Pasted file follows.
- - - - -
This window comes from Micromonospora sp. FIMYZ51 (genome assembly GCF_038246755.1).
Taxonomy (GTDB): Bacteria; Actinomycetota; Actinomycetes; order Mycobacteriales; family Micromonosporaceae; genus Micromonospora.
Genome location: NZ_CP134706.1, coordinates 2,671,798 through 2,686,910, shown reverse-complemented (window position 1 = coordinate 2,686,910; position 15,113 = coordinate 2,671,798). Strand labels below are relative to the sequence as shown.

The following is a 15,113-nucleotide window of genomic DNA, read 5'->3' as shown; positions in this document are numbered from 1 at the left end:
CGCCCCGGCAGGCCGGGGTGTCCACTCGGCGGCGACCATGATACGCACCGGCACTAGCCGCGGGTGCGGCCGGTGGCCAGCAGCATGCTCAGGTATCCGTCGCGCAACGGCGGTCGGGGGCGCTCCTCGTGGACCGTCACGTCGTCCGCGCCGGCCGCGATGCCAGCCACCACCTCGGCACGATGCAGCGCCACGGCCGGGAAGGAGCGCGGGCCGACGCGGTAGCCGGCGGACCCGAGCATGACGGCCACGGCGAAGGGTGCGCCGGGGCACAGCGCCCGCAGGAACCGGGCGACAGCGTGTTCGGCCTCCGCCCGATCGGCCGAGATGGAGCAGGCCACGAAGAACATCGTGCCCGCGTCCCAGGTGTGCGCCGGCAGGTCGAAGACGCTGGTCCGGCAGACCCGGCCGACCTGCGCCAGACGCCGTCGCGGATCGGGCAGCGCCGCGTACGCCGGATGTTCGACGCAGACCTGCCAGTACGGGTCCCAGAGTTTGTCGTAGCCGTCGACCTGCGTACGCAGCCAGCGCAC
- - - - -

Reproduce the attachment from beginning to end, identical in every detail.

This window comes from Micromonospora sp. FIMYZ51 (genome assembly GCF_038246755.1).
Taxonomy (GTDB): Bacteria; Actinomycetota; Actinomycetes; order Mycobacteriales; family Micromonosporaceae; genus Micromonospora.
Genome location: NZ_CP134706.1, coordinates 2,671,798 through 2,686,910, shown reverse-complemented (window position 1 = coordinate 2,686,910; position 15,113 = coordinate 2,671,798). Strand labels below are relative to the sequence as shown.

The following is a 15,113-nucleotide window of genomic DNA, read 5'->3' as shown; positions in this document are numbered from 1 at the left end:
CGCCCCGGCAGGCCGGGGTGTCCACTCGGCGGCGACCATGATACGCACCGGCACTAGCCGCGGGTGCGGCCGGTGGCCAGCAGCATGCTCAGGTATCCGTCGCGCAACGGCGGTCGGGGGCGCTCCTCGTGGACCGTCACGTCGTCCGCGCCGGCCGCGATGCCAGCCACCACCTCGGCACGATGCAGCGCCACGGCCGGGAAGGAGCGCGGGCCGACGCGGTAGCCGGCGGACCCGAGCATGACGGCCACGGCGAAGGGTGCGCCGGGGCACAGCGCCCGCAGGAACCGGGCGACAGCGTGTTCGGCCTCCGCCCGATCGGCCGAGATGGAGCAGGCCACGAAGAACATCGTGCCCGCGTCCCAGGTGTGCGCCGGCAGGTCGAAGACGCTGGTCCGGCAGACCCGGCCGACCTGCGCCAGACGCCGTCGCGGATCGGGCAGCGCCGCGTACGCCGGATGTTCGACGCAGACCTGCCAGTACGGGTCCCAGAGTTTGTCGTAGCCGTCGACCTGCGTACGCAGCCAGCGCAC